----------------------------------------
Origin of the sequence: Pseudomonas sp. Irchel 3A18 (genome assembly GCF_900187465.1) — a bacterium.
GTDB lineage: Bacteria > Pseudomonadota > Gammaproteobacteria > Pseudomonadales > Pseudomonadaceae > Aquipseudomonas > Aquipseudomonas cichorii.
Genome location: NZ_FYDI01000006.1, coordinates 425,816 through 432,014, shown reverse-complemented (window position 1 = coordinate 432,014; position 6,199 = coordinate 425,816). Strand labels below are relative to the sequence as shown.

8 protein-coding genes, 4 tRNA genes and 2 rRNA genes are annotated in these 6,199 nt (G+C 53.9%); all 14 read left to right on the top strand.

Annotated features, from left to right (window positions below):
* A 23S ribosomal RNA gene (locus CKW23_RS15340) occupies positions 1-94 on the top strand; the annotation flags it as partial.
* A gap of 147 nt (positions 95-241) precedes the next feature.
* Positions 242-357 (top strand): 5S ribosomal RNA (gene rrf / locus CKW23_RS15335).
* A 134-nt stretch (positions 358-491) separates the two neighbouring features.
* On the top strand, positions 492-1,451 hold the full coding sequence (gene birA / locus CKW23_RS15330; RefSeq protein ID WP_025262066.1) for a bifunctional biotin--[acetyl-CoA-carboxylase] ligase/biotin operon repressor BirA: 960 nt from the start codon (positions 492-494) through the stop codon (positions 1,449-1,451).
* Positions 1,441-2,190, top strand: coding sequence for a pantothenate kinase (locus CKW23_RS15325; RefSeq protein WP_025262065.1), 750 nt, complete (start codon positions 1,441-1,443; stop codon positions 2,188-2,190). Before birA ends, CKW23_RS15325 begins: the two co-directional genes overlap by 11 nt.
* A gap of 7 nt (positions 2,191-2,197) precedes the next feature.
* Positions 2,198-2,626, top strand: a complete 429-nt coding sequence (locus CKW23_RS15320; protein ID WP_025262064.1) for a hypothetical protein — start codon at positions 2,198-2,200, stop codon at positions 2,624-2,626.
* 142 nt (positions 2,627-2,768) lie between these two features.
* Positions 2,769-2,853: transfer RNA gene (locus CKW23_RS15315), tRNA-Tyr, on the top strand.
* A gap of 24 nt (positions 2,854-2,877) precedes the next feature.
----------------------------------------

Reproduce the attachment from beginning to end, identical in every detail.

Origin of the sequence: Pseudomonas sp. Irchel 3A18 (genome assembly GCF_900187465.1) — a bacterium.
GTDB lineage: Bacteria > Pseudomonadota > Gammaproteobacteria > Pseudomonadales > Pseudomonadaceae > Aquipseudomonas > Aquipseudomonas cichorii.
Genome location: NZ_FYDI01000006.1, coordinates 425,816 through 432,014, shown reverse-complemented (window position 1 = coordinate 432,014; position 6,199 = coordinate 425,816). Strand labels below are relative to the sequence as shown.

8 protein-coding genes, 4 tRNA genes and 2 rRNA genes are annotated in these 6,199 nt (G+C 53.9%); all 14 read left to right on the top strand.

Annotated features, from left to right (window positions below):
* A 23S ribosomal RNA gene (locus CKW23_RS15340) occupies positions 1-94 on the top strand; the annotation flags it as partial.
* A gap of 147 nt (positions 95-241) precedes the next feature.
* Positions 242-357 (top strand): 5S ribosomal RNA (gene rrf / locus CKW23_RS15335).
* A 134-nt stretch (positions 358-491) separates the two neighbouring features.
* On the top strand, positions 492-1,451 hold the full coding sequence (gene birA / locus CKW23_RS15330; RefSeq protein ID WP_025262066.1) for a bifunctional biotin--[acetyl-CoA-carboxylase] ligase/biotin operon repressor BirA: 960 nt from the start codon (positions 492-494) through the stop codon (positions 1,449-1,451).
* Positions 1,441-2,190, top strand: coding sequence for a pantothenate kinase (locus CKW23_RS15325; RefSeq protein WP_025262065.1), 750 nt, complete (start codon positions 1,441-1,443; stop codon positions 2,188-2,190). Before birA ends, CKW23_RS15325 begins: the two co-directional genes overlap by 11 nt.
* A gap of 7 nt (positions 2,191-2,197) precedes the next feature.
* Positions 2,198-2,626, top strand: a complete 429-nt coding sequence (locus CKW23_RS15320; protein ID WP_025262064.1) for a hypothetical protein — start codon at positions 2,198-2,200, stop codon at positions 2,624-2,626.
* 142 nt (positions 2,627-2,768) lie between these two features.
* Positions 2,769-2,853: transfer RNA gene (locus CKW23_RS15315), tRNA-Tyr, on the top strand.
* A gap of 24 nt (positions 2,854-2,877) precedes the next feature.